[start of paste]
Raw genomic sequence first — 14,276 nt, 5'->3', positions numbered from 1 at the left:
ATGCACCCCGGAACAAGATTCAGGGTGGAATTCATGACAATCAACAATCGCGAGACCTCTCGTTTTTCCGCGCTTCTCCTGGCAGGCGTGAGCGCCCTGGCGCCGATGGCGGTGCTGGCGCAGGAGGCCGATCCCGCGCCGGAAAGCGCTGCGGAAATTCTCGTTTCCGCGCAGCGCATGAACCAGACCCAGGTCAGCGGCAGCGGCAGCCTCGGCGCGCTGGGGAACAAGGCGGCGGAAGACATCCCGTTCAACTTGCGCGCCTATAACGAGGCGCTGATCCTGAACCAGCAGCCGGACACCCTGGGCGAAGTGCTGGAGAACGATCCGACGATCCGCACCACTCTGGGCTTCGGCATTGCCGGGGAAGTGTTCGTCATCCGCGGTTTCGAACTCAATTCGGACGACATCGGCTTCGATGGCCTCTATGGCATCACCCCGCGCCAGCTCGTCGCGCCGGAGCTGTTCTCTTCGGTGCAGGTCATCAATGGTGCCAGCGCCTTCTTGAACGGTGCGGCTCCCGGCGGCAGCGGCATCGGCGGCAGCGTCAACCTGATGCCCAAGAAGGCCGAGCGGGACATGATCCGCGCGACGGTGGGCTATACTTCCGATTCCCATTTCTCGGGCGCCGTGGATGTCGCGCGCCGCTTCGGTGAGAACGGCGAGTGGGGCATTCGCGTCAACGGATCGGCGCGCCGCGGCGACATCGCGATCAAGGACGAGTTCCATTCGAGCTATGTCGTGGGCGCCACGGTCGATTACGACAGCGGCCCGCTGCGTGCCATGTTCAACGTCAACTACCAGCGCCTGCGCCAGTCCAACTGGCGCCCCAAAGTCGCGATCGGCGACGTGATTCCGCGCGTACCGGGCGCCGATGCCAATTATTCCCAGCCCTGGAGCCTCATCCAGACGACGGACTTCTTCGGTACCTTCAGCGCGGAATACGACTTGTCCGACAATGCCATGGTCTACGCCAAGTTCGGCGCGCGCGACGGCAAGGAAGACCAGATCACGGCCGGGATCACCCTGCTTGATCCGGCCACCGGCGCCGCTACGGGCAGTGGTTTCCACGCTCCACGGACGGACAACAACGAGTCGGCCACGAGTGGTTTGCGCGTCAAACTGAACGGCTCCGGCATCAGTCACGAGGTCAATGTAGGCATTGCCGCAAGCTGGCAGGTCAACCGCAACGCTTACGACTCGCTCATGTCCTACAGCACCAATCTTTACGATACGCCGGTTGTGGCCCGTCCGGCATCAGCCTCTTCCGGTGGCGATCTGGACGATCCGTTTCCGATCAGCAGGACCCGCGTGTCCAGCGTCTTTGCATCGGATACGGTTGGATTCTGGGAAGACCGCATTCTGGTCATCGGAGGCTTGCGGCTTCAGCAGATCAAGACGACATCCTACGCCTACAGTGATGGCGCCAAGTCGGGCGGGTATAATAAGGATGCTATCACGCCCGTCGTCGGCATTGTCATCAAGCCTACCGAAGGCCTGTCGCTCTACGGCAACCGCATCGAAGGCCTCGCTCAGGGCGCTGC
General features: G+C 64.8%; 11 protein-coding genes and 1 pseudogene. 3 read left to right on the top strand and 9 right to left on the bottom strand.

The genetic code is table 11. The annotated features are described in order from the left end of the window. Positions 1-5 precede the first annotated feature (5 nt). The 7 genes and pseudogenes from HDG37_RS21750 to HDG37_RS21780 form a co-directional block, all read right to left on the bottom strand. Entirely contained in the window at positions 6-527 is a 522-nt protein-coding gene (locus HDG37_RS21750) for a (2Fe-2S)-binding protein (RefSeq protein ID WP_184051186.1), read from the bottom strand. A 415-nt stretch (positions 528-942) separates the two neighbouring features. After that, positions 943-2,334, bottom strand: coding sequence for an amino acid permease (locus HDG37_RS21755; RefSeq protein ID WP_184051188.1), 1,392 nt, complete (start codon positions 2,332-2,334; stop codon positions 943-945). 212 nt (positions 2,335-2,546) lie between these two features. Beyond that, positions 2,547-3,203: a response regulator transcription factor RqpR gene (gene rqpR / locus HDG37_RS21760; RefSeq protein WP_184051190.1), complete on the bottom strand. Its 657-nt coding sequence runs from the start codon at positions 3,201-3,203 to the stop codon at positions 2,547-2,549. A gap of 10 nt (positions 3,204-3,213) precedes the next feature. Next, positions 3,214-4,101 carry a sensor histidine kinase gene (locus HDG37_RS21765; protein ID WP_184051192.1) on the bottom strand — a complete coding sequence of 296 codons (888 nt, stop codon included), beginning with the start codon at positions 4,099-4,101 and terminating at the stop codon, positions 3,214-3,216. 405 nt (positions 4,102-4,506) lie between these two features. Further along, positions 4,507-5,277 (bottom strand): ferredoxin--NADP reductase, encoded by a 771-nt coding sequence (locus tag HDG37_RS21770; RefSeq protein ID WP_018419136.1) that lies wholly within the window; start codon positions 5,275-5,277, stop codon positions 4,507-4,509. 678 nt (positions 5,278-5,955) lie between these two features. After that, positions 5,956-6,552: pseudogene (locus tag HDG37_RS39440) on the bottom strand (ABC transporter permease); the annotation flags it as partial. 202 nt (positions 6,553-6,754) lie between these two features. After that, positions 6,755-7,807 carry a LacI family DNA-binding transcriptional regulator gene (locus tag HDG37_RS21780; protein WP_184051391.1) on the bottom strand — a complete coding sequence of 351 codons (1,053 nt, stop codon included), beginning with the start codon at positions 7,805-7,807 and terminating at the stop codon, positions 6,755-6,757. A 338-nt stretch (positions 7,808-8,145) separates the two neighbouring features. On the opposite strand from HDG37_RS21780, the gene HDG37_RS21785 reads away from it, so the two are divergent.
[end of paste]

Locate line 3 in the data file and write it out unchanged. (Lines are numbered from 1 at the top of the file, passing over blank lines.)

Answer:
General features: G+C 64.8%; 11 protein-coding genes and 1 pseudogene. 3 read left to right on the top strand and 9 right to left on the bottom strand.